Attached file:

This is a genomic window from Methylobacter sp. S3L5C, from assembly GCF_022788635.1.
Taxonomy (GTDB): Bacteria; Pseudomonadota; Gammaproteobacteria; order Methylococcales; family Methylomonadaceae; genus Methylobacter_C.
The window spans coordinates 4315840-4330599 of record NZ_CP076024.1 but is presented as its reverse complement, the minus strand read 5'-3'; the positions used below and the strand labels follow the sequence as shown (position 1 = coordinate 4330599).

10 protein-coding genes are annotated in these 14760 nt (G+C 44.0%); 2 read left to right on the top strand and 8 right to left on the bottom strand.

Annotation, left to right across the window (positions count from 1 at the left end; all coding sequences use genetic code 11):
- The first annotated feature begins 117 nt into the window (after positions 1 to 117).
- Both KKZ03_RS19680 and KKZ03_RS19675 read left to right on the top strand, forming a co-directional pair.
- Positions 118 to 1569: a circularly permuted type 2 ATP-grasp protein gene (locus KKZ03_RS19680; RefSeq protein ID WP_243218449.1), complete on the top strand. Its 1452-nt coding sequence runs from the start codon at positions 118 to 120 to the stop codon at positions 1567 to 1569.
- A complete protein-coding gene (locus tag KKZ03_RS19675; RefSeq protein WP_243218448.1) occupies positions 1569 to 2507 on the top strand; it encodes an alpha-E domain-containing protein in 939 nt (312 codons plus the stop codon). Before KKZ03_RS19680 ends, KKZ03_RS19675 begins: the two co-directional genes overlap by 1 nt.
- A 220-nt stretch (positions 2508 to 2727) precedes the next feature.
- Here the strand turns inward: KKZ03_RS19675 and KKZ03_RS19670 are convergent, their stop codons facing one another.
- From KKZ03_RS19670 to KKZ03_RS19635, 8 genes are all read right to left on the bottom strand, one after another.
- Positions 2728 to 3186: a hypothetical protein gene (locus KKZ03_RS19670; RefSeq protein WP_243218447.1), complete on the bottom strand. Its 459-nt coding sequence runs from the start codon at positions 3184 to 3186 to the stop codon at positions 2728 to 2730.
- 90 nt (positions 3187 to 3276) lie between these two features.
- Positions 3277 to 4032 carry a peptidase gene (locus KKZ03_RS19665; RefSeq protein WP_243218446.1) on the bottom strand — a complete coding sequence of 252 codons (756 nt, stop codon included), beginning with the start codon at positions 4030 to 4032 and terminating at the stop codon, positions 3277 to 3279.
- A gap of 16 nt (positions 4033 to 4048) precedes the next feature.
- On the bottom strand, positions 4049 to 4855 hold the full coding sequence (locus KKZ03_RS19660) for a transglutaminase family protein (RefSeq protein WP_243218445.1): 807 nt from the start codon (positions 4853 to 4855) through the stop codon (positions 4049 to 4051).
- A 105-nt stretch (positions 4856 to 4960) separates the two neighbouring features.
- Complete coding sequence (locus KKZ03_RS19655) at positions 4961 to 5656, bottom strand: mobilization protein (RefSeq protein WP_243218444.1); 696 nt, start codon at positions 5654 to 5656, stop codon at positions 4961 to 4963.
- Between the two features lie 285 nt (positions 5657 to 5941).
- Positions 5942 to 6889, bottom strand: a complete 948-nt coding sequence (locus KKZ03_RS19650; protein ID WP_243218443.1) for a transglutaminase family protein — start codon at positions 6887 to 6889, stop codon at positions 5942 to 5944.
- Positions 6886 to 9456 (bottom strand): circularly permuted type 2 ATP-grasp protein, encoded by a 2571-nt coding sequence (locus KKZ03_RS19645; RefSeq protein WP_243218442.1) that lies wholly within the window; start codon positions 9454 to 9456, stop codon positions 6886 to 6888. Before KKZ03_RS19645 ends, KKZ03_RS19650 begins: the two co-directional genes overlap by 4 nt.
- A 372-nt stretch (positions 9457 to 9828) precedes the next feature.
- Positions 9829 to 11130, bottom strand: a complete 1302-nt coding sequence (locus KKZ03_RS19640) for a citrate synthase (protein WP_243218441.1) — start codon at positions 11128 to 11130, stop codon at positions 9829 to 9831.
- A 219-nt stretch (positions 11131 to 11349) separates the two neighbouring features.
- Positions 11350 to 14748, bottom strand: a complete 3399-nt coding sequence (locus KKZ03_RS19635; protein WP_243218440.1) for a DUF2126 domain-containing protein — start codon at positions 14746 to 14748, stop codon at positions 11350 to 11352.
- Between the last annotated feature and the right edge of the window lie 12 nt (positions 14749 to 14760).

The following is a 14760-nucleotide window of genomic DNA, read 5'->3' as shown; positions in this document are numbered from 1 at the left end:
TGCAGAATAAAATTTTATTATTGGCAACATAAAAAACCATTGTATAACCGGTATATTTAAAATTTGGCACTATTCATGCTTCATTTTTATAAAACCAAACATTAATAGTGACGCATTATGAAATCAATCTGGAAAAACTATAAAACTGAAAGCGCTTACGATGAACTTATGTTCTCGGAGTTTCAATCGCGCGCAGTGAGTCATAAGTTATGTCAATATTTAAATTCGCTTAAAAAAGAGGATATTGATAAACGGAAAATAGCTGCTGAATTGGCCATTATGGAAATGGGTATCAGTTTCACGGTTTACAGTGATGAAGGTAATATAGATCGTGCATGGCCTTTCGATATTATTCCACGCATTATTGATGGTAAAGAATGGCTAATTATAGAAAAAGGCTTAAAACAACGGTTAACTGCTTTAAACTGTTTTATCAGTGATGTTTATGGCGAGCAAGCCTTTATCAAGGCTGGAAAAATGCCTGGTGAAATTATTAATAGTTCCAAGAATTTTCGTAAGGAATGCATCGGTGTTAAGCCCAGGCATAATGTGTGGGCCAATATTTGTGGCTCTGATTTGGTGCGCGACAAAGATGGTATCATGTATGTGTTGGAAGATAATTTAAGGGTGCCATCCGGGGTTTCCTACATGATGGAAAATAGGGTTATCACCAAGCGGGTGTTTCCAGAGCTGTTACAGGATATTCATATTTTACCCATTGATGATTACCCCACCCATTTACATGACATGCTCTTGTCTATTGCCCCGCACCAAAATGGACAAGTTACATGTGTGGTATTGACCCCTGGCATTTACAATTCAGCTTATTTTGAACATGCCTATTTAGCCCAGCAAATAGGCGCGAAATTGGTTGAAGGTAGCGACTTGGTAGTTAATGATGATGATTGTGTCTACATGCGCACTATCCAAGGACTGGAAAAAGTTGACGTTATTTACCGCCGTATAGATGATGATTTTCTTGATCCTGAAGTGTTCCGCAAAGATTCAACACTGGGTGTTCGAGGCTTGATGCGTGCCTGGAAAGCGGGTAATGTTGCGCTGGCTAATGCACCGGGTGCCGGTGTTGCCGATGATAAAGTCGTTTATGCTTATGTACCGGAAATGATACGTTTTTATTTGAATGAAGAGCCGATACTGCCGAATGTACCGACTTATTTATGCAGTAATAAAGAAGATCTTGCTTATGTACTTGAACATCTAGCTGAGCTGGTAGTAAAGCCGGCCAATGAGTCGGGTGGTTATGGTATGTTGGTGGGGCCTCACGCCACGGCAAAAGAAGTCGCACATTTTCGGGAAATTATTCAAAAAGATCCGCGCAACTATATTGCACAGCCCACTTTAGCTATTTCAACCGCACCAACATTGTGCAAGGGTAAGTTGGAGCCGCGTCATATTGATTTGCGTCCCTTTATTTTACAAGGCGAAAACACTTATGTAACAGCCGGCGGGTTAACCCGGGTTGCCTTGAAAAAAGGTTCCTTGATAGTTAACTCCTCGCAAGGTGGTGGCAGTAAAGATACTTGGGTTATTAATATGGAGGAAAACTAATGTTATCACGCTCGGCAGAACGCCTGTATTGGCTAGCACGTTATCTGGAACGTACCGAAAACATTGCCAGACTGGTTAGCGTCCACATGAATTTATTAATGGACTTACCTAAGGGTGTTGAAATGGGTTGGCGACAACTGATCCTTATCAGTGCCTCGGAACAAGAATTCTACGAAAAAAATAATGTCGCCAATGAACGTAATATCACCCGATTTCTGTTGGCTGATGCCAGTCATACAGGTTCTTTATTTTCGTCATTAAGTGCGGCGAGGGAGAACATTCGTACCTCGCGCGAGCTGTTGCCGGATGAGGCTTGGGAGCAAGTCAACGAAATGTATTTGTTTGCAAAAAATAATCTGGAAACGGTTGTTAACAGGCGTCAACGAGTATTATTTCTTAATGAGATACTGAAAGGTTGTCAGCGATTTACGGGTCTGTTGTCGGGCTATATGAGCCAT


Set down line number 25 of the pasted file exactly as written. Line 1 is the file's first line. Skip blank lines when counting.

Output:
- A 219-nt stretch (positions 11131 to 11349) separates the two neighbouring features.